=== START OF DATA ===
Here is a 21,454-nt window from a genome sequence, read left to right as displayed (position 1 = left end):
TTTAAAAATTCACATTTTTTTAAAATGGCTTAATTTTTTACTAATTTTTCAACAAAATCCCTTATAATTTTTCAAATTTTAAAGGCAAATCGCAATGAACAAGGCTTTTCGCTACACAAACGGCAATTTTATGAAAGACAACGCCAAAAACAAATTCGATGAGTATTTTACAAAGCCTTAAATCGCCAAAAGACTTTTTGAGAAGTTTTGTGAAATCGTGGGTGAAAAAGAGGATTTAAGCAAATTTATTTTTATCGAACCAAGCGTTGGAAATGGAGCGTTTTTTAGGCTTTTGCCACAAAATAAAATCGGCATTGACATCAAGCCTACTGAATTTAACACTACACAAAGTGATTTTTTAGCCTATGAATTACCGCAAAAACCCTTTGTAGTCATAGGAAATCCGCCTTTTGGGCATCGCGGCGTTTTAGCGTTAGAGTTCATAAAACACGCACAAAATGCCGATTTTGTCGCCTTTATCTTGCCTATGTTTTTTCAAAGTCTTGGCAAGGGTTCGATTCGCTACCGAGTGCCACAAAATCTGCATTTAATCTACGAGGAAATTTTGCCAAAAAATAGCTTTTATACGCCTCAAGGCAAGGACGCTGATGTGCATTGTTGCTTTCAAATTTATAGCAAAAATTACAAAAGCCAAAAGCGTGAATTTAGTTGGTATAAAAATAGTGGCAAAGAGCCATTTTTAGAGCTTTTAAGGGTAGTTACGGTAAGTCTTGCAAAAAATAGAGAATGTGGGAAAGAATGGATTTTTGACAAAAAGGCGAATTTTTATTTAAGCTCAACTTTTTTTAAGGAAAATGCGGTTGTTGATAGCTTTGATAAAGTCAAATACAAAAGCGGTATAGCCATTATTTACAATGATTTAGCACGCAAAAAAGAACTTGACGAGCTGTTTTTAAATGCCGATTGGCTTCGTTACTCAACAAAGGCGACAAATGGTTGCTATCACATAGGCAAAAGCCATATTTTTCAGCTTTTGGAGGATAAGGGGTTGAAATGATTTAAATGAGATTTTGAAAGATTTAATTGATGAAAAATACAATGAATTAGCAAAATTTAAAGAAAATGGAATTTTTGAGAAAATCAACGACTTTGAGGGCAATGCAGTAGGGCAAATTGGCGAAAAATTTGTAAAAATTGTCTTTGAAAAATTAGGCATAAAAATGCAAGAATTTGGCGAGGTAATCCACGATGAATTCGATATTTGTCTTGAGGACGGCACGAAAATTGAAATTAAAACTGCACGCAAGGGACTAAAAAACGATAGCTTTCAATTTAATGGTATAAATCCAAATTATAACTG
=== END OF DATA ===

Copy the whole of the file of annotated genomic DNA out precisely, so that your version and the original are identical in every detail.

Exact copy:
Here is a 21,454-nt window from a genome sequence, read left to right as displayed (position 1 = left end):
TTTAAAAATTCACATTTTTTTAAAATGGCTTAATTTTTTACTAATTTTTCAACAAAATCCCTTATAATTTTTCAAATTTTAAAGGCAAATCGCAATGAACAAGGCTTTTCGCTACACAAACGGCAATTTTATGAAAGACAACGCCAAAAACAAATTCGATGAGTATTTTACAAAGCCTTAAATCGCCAAAAGACTTTTTGAGAAGTTTTGTGAAATCGTGGGTGAAAAAGAGGATTTAAGCAAATTTATTTTTATCGAACCAAGCGTTGGAAATGGAGCGTTTTTTAGGCTTTTGCCACAAAATAAAATCGGCATTGACATCAAGCCTACTGAATTTAACACTACACAAAGTGATTTTTTAGCCTATGAATTACCGCAAAAACCCTTTGTAGTCATAGGAAATCCGCCTTTTGGGCATCGCGGCGTTTTAGCGTTAGAGTTCATAAAACACGCACAAAATGCCGATTTTGTCGCCTTTATCTTGCCTATGTTTTTTCAAAGTCTTGGCAAGGGTTCGATTCGCTACCGAGTGCCACAAAATCTGCATTTAATCTACGAGGAAATTTTGCCAAAAAATAGCTTTTATACGCCTCAAGGCAAGGACGCTGATGTGCATTGTTGCTTTCAAATTTATAGCAAAAATTACAAAAGCCAAAAGCGTGAATTTAGTTGGTATAAAAATAGTGGCAAAGAGCCATTTTTAGAGCTTTTAAGGGTAGTTACGGTAAGTCTTGCAAAAAATAGAGAATGTGGGAAAGAATGGATTTTTGACAAAAAGGCGAATTTTTATTTAAGCTCAACTTTTTTTAAGGAAAATGCGGTTGTTGATAGCTTTGATAAAGTCAAATACAAAAGCGGTATAGCCATTATTTACAATGATTTAGCACGCAAAAAAGAACTTGACGAGCTGTTTTTAAATGCCGATTGGCTTCGTTACTCAACAAAGGCGACAAATGGTTGCTATCACATAGGCAAAAGCCATATTTTTCAGCTTTTGGAGGATAAGGGGTTGAAATGATTTAAATGAGATTTTGAAAGATTTAATTGATGAAAAATACAATGAATTAGCAAAATTTAAAGAAAATGGAATTTTTGAGAAAATCAACGACTTTGAGGGCAATGCAGTAGGGCAAATTGGCGAAAAATTTGTAAAAATTGTCTTTGAAAAATTAGGCATAAAAATGCAAGAATTTGGCGAGGTAATCCACGATGAATTCGATATTTGTCTTGAGGACGGCACGAAAATTGAAATTAAAACTGCACGCAAGGGACTAAAAAACGATAGCTTTCAATTTAATGGTATAAATCCAAATTATAACTG